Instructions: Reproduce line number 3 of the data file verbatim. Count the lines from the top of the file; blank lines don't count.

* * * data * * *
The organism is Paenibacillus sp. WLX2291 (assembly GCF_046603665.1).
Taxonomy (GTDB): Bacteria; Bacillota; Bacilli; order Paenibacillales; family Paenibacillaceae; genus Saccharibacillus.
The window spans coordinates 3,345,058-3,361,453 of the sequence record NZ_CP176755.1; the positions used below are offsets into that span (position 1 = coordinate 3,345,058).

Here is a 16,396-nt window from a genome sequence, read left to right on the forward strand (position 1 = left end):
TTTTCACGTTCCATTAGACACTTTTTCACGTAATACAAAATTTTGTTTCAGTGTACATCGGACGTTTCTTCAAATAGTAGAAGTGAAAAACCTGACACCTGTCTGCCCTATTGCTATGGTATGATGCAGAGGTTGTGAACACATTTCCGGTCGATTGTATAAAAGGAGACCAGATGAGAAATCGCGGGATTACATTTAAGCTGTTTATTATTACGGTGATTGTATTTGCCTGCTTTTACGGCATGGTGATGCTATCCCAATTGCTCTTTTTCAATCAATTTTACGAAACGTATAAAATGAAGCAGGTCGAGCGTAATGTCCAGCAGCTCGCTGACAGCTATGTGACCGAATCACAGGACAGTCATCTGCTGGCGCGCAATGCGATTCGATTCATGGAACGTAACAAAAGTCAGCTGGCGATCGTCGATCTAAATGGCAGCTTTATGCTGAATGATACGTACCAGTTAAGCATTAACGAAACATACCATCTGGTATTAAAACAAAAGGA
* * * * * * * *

The window spans coordinates 3,345,058-3,361,453 of the sequence record NZ_CP176755.1; the positions used below are offsets into that span (position 1 = coordinate 3,345,058).